Do you consider yourself a gardener? How did you decide you were a gardener?
I never made it a deliberate choice or felt like I had to make a decision to become a gardener. I actually can’t remember not being a gardener. I started planting at a young age, when my Dad dug up some flower beds and gave me and my brother and sisters some plants to plant. My younger sister, a lovely, wonderful person, can’t even remember this happening! I swear he did this and gave us plants to plant on our own. My sister likes nice flowers and all, but wouldn’t call herself a gardener. She likes me to do her planting for her, and I am happy to do so, because planting is fun for me and she doesn't really like to mess around with soil.
When is the first time you referred to yourself as a gardener? Where and how did you learn to be a gardener?
I can’t remember not being referred to as a gardener. At work, they introduce me as “the gardener” to new employees before they tell them what it is I actually do there (which is not gardening-related).
I first learned how to garden from watching my Dad garden, and then later continued learning by observing many other gardeners. I read a lot about gardening. And, I was formerly educated in Horticulture at Purdue University.
Pause…I’ve been “tagged” several times by other bloggers to post ‘5 things no one knows about you’ or ‘5 weird things about yourself’. Since I haven't done that, I’m counting this post as responding to both because I am revealing more about myself versus my gardens than normal.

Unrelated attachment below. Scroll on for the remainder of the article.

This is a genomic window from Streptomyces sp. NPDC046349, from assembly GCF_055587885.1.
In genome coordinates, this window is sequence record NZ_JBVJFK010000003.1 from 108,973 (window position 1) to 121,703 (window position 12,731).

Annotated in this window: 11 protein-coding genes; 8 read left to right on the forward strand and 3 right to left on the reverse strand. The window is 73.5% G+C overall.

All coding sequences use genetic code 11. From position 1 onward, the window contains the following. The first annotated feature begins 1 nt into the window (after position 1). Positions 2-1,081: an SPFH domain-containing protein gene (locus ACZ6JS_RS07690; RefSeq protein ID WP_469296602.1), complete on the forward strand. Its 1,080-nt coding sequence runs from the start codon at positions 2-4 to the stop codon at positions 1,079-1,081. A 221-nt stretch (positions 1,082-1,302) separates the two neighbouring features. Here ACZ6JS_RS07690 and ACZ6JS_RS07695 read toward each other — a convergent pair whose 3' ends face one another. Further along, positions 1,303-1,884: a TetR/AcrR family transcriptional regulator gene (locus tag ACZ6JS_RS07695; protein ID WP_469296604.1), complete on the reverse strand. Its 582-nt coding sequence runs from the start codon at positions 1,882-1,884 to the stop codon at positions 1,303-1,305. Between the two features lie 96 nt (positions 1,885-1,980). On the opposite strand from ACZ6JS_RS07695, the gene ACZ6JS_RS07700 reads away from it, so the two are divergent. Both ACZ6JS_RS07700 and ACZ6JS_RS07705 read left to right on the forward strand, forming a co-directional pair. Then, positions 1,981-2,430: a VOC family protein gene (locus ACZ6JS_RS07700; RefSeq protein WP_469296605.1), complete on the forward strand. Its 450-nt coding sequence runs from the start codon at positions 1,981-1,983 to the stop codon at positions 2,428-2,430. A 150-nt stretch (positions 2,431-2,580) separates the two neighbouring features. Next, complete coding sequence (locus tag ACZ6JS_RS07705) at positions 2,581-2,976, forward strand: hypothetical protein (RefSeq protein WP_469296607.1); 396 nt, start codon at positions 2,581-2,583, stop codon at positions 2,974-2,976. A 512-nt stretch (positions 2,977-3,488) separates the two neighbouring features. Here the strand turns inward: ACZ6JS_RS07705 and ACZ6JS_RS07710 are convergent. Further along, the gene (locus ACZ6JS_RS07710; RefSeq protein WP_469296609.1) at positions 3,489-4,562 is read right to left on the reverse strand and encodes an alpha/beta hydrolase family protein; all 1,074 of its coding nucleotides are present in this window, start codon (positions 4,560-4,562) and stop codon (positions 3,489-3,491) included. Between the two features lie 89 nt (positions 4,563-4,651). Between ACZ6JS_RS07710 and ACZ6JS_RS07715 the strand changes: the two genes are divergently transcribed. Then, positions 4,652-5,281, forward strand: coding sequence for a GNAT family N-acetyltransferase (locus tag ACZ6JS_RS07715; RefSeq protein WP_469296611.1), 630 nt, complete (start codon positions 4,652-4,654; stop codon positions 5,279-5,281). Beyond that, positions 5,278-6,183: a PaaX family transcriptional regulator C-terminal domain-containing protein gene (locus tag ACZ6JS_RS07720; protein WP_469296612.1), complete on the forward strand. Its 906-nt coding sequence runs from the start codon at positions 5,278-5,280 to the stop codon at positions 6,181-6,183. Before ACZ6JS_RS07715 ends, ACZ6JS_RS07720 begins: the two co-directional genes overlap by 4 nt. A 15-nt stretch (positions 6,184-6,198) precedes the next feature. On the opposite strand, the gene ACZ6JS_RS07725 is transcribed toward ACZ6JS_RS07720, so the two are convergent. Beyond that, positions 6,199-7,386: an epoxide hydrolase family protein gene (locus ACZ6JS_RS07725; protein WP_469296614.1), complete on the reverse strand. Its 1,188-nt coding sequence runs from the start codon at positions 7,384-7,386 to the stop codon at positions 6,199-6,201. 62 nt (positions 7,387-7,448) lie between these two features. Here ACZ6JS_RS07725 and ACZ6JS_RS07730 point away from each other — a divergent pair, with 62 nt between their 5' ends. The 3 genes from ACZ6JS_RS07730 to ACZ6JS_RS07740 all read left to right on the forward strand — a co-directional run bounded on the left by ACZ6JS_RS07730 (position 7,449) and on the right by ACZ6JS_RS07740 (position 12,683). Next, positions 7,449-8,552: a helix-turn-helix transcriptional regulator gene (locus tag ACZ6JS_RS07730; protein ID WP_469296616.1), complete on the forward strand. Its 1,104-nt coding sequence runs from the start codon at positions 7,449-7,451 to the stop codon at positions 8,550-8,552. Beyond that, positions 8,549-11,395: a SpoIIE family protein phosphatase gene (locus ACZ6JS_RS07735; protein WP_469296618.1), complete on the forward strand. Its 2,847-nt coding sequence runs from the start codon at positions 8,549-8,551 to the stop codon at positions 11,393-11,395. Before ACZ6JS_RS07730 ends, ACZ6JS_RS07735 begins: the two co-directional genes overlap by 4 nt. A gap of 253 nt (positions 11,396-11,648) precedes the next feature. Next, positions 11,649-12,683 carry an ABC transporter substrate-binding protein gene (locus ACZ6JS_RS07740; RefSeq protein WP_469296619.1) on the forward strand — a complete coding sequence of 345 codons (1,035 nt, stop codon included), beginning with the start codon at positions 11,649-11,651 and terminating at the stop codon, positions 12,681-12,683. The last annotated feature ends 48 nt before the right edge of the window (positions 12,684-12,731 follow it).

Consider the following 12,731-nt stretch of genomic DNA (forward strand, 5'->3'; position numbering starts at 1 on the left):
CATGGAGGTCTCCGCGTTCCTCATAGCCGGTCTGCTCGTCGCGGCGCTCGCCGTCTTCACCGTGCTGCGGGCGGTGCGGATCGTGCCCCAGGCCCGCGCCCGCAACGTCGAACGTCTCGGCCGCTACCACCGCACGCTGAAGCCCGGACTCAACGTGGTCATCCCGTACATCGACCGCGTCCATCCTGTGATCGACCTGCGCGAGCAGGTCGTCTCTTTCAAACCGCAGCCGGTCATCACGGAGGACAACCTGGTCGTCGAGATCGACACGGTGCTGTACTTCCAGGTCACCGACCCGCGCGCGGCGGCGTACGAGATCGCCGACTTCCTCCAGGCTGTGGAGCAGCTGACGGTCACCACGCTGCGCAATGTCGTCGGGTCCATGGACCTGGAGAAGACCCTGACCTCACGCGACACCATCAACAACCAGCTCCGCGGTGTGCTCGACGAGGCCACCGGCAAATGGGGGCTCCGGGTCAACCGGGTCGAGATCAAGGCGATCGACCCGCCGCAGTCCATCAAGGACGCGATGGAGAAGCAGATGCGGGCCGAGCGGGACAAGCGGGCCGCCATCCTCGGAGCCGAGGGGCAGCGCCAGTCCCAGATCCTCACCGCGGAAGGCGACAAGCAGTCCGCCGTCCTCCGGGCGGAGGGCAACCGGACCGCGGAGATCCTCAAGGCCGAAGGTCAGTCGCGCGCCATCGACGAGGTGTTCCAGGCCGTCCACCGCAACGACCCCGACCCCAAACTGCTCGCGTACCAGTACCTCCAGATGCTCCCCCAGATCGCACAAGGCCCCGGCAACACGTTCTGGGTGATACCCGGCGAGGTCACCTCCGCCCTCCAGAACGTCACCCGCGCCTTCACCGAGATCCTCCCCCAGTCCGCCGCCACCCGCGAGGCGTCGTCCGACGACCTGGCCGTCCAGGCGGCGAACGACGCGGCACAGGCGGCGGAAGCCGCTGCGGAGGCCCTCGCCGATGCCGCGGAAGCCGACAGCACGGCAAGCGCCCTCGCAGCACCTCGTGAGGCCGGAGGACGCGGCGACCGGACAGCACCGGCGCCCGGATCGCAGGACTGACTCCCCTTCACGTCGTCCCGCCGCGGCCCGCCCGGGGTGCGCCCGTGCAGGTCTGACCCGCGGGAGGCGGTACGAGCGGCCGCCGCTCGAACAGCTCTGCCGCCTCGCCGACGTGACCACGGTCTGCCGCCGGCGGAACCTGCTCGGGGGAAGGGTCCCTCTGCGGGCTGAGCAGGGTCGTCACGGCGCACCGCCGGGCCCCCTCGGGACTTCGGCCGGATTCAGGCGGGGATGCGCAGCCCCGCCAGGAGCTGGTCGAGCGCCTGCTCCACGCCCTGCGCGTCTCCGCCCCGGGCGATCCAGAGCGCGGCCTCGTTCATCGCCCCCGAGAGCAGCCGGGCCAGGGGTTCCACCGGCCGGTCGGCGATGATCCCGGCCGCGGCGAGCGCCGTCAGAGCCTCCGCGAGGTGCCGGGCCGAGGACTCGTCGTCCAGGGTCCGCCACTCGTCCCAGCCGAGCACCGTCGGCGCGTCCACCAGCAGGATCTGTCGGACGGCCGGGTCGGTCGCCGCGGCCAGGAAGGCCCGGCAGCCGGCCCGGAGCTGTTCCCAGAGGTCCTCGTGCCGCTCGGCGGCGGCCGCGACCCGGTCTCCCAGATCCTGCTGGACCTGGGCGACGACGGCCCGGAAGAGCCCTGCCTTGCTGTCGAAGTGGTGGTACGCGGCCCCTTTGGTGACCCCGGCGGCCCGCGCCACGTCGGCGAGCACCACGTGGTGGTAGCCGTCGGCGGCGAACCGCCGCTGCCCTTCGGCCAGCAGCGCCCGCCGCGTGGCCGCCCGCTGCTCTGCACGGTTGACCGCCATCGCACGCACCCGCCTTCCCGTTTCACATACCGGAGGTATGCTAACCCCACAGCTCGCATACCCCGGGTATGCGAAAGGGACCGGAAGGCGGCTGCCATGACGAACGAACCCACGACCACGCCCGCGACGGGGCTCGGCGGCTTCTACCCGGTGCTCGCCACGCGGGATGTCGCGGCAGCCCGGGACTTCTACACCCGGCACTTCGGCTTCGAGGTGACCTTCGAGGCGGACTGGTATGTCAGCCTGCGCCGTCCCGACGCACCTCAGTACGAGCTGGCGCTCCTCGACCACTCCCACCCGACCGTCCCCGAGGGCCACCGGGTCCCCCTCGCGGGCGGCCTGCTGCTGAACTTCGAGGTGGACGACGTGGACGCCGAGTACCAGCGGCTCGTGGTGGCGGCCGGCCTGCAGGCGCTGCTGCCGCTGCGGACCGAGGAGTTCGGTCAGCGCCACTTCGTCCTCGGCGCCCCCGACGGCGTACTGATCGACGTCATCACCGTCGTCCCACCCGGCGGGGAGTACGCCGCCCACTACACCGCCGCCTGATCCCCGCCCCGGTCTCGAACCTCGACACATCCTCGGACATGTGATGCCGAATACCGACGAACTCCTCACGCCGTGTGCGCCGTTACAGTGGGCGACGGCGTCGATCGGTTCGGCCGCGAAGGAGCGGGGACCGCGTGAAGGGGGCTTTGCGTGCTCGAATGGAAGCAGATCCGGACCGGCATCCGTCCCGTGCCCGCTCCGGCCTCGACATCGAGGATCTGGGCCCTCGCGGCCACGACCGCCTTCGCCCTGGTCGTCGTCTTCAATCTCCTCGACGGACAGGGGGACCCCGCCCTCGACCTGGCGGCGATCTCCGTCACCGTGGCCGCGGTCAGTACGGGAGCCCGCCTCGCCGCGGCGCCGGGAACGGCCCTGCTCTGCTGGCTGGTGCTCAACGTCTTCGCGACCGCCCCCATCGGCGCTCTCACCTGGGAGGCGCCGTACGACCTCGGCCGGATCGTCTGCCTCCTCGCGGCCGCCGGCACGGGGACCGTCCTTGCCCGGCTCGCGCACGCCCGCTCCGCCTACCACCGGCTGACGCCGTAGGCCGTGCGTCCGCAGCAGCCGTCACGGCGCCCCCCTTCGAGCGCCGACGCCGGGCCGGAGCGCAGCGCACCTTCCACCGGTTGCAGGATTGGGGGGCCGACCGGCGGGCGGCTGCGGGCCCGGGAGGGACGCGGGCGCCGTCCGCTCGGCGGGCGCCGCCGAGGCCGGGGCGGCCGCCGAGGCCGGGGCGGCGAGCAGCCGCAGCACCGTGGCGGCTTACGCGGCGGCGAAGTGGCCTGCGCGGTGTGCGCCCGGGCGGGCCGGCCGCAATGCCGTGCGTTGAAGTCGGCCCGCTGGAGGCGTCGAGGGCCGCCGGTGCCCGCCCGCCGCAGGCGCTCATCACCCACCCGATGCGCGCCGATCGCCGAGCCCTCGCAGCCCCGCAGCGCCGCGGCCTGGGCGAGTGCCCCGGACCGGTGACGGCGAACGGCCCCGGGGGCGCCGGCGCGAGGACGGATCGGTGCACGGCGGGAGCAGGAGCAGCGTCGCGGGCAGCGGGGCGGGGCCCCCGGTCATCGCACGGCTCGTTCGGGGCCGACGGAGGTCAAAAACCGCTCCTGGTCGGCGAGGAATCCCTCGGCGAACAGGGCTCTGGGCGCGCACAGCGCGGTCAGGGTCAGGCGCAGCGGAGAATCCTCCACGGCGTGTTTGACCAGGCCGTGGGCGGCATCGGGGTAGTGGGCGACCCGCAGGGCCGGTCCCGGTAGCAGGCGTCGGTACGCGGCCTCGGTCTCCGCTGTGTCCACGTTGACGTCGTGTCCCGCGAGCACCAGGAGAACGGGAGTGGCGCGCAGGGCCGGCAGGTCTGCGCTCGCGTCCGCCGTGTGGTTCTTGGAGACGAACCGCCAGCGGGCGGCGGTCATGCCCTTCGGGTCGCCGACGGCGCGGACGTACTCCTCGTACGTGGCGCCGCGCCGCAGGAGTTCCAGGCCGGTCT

By the way, though I have been formerly educated in Horticulture, I have never worked professionally in that field, other than some summer jobs I had in college. And, um, it's been a few, okay several, okay many years since I got that degree in Horticulture.
Has anyone ever introduced you to someone else as a gardener?
All the time.
When someone tells you they are a gardener, what image of them does it bring to mind? What do you expect of them?
I expect that they understand soil and seeds, to know a tulip is planted in the fall, and to not call shrubs ‘bushes’. I look for them to have a few calluses on their hands from digging and hoeing. I can generally also tell if someone occasionally works in their yard and mows the grass or if they are a "real" gardener by how our conversation about gardening goes.
Can a gardener live where there is no place to plant anything, and still remain a gardener?
They most definitely can, though they won’t be very happy for very long. A flower pot with a soil-less mix just won’t be enough.
What about horticulturists? Are they a subset of “gardeners” or a whole different group?
I think it is a subset of gardeners, who maybe took some extra courses and just really are in the whole thing for the growing of plants.
So, I am a gardener, are you?
In a few days, as I find or get comments from others who answer these questions in their own blog post, I'll round up the links to all of them and provide a post with all those links as I did for the seedy answers.
Monday, January 15, 2007